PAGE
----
Alexandra Senfft is a German Author

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“Every democracy must be stimulated, challenged and developed – continuously. Democracy lives and thrives through self-critical confrontation with the past – personal and collective – and by scrutinizing the assumptions of earlier generations.
Where such reflection does not take place, people adhere rigidly to generationally-transmitted patterns of thinking, feeling and action. Lack of reflection allows far-right and nationalistic forces present outmoded messages of salvation that develop their own dynamics and create new injustice.
 
By means of dialogue my work, in an interdisciplinary and international fashion, confronts the past to develop tasks for the present so that society can withstand anti-democratic trends and movements in the future.”
Alexandra Senfft

Alexandra’s central themes

  • Biographical work, life portraits, political analysis
  • Intergenerational consequences of the Holocaust, especially for perpetrators’ descendants
  • Dialogue between descendants of Holocaust survivors and of Nazi victimizers
  • Storytelling and dialogue in intractable conflicts based on the resolution approach of Israeli psychologist Dan Bar-On
  • Israel and Palestine: the conflict and the Peace Movement
  • Germans vis-a-vis Israelis and Palestinians in the Middle East Conflict
  • Anti-Semitism and populist hostility to Muslims

Senfft presents and discusses her areas of expertise in Germany and abroad. She lectures, participates in round tables and panels, speaks on radio and TV, and features in film documentaries. Outside of Germany, Senfft has presented her work for example at the University College London (UCL), the Leo Baeck College (London), Facultad de Ciencias Sociales (University of Buenos Aires), Ben Gurion University (Israel), Harvard University (Boston), Queens University (Charlotte, North Carolina), in synagogues in Birmingham (Alabama), Savannah and Augusta (Georgia), in Austen Riggs Center (Stockbridge, USA), Goethe Institute, Bratislava (Slovakia) or Heinrich Heine Haus (Paris).

Her book, Silence Hurts: A German Family History («Schweigen tut weh. Eine deutsche Familiengeschichte», Ullstein Buchverlage, Berlin 2007) won the German ‘Best Biography Award’ [2008]. The book was published in Slovakia in September 2018.

Alexandra’s book Strange Enemy, so far. Encounters with Palestinians and Israelis («Fremder Feind, so nah. Begegnungen mit Palästinensern und Israelis») was released in 2009, and in 2016 she published The Long Shadow of the Perpetrators. Descendants face their Nazi family history («Der Lange Schatten der Täter. Nachkommen stellen sich ihrer NS-Familiengeschichte»).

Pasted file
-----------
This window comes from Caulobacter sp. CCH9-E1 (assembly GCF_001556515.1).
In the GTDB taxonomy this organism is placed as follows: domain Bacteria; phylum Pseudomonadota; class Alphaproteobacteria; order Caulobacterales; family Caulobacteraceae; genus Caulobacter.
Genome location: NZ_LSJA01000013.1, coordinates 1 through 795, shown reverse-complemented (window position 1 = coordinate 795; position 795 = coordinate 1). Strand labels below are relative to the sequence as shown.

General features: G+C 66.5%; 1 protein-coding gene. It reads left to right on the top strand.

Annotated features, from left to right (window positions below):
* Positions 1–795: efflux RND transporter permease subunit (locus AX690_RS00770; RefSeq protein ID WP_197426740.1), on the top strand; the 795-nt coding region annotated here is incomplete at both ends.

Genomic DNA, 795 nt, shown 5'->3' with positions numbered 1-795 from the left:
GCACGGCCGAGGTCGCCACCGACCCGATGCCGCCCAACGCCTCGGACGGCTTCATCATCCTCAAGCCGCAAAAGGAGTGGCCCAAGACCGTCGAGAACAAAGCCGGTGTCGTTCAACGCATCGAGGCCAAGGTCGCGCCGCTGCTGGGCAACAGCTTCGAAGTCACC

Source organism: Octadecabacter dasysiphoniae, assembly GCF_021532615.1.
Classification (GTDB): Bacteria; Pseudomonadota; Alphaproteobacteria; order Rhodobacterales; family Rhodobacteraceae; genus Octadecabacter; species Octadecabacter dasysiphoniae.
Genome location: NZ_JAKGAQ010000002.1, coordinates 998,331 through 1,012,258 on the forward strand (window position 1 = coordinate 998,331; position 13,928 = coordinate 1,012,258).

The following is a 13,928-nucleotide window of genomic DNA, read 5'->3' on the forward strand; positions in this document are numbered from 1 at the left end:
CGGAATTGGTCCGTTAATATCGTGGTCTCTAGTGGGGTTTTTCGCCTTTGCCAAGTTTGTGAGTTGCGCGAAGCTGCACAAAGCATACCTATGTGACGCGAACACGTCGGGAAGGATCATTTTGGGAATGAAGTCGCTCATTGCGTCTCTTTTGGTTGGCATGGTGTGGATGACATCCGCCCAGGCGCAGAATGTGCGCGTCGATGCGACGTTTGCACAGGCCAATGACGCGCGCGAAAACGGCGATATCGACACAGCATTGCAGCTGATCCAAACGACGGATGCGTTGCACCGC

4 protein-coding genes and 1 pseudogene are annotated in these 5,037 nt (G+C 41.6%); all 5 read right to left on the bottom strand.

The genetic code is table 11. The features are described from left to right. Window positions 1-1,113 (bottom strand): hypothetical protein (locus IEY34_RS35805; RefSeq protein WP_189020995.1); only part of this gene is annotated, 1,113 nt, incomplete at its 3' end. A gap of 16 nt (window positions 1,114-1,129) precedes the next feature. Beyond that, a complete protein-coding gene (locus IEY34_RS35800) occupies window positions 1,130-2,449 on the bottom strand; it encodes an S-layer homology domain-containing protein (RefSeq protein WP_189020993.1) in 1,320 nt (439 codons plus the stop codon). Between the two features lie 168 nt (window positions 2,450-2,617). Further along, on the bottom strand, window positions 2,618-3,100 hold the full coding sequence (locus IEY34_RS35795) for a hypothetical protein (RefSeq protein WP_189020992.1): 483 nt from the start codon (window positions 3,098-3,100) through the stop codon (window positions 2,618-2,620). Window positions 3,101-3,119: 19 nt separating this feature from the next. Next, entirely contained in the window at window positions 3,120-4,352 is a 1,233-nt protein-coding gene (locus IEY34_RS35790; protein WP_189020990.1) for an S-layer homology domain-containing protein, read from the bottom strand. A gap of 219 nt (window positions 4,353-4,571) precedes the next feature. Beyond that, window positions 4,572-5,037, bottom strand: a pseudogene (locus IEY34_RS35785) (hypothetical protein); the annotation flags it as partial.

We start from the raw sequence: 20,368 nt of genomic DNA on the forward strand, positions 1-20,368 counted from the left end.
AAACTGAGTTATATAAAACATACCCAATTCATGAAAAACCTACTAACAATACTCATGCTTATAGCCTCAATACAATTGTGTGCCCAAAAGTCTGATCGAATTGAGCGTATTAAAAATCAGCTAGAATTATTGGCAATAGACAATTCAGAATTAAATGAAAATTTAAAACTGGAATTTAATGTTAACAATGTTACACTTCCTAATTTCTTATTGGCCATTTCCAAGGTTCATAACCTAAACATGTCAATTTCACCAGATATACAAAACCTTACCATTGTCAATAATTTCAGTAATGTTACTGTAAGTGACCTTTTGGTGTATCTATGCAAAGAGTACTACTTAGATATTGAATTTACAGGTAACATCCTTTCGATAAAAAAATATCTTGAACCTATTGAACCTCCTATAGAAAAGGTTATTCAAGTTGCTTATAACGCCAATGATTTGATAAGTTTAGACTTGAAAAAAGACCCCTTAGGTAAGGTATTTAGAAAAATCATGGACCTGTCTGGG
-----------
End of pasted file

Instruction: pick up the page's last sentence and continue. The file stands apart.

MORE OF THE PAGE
“Schweigen tut weh”, Slovakia, July 2019

Negacionismo

“Alexandra Senfft from Germany says to “The Clinic”: “Human Rights are universal and should be globally recognized. If we don’t acknowledge the crimes of the past and remain silent or worse, deny what has happened, new injustice will be done. Denial makes us accomplices of crime. It is our duty to stop denial in order to protect people and to safeguard moral and legal standards.”
In: De qué hablamos cuando hablamos de negacionismo?, Catalina Llantén The Clinic, Chile, 31.1.2020
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Laudatory Speech

with Eti Livni and Julliet Kahwaji, Women Wage Peace Foto: Melanie Öhlenbach

Women Wage Peace
International Bremen Peace Prize 2019, Foundation die schwelle
Bremen City Hall, 15 November 2019

International Bremen Peace Prize 2019, Foundation die schwelle
Laudatory Speech Women Wage Peace
Bremen city hall, 15 November 2019
Alexandra Senfft

Shalom, dear Eti, Salamat, dear Jullet!
I am very happy that both of you are here today on behalf of Women Wage Peace to receive the Peace Award 2109 given by the schwelle Foundation and to present your movement here in Bremen.

Dear audience,
I invite you to make the acquaintance of two courageous and unusual women: Eti Livni, a Jewish Israeli woman from Tel Aviv, lawyer, former Knesset member – and Julliet Kahwaji, a Palestinian Israeli woman from Akko, Arabic teacher, educationalist. Despite their many differences, they also have a lot in common: Both are mediators, women activists and each of them is the mother of three children. However, the strongest bond between them is their pursuit for peace in the Middle East as members of Women Wage Peace.

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